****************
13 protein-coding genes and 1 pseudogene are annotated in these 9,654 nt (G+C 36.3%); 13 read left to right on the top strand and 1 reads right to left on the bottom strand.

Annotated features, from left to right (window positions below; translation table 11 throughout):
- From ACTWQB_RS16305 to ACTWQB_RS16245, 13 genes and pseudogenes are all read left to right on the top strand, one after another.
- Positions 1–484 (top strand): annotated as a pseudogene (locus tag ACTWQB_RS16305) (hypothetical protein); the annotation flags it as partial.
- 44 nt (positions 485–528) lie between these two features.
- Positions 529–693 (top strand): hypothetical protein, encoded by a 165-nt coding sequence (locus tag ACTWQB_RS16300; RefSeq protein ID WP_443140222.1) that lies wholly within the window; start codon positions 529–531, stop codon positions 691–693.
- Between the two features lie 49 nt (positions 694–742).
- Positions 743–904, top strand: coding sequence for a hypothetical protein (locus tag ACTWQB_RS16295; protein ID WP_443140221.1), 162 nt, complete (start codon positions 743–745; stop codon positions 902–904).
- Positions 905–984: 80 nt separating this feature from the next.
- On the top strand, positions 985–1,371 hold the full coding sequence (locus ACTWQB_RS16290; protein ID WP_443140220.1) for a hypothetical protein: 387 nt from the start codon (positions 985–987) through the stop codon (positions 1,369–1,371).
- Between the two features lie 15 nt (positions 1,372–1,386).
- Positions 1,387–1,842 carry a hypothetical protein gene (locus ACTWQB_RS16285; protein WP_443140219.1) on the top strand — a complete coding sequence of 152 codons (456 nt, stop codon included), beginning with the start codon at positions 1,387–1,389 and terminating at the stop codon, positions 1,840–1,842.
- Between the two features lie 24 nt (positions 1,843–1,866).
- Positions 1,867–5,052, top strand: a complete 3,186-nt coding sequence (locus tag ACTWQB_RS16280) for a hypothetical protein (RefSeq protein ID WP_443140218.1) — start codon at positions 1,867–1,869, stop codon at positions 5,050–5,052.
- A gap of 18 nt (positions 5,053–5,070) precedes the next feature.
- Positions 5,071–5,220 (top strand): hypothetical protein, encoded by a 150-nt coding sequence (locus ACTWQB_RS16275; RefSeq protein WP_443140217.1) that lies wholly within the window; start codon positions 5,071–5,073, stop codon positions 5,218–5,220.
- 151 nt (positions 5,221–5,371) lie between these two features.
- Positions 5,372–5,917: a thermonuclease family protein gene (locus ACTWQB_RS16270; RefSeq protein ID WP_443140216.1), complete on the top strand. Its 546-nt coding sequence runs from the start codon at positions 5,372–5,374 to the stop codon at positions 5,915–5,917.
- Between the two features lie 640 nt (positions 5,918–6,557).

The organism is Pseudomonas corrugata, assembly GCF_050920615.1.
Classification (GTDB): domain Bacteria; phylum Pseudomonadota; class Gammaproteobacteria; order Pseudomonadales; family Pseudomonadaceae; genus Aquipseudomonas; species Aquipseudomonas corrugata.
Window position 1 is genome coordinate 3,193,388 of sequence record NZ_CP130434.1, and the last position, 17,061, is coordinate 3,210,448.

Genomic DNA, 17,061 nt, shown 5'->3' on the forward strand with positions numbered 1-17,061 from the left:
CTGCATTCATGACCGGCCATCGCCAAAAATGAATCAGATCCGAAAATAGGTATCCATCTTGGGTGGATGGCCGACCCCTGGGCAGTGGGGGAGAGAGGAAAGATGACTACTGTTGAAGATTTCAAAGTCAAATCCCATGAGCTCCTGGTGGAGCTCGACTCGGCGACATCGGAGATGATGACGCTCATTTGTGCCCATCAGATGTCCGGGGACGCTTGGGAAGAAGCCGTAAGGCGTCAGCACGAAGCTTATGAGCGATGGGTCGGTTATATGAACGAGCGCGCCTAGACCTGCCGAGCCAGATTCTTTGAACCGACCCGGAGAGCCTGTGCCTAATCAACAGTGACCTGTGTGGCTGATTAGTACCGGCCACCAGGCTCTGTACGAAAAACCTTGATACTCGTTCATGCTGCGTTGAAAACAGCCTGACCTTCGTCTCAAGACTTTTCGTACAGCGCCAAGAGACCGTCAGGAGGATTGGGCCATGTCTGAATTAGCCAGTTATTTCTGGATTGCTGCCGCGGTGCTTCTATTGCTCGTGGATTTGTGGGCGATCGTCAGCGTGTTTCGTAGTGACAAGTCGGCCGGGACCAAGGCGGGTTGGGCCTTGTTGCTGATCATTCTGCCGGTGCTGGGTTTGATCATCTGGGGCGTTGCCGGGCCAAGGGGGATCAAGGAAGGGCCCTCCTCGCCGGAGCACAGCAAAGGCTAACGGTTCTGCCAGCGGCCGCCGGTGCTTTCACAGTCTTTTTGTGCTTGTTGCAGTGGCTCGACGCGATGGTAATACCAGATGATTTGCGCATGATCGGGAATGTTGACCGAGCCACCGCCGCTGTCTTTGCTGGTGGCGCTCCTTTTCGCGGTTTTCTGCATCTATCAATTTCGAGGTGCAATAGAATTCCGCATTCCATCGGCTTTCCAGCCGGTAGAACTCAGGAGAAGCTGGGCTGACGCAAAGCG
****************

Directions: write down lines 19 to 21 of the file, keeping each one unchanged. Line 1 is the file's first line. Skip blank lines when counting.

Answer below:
- Between the two features lie 640 nt (positions 5,918–6,557).

The organism is Pseudomonas corrugata, assembly GCF_050920615.1.
Classification (GTDB): domain Bacteria; phylum Pseudomonadota; class Gammaproteobacteria; order Pseudomonadales; family Pseudomonadaceae; genus Aquipseudomonas; species Aquipseudomonas corrugata.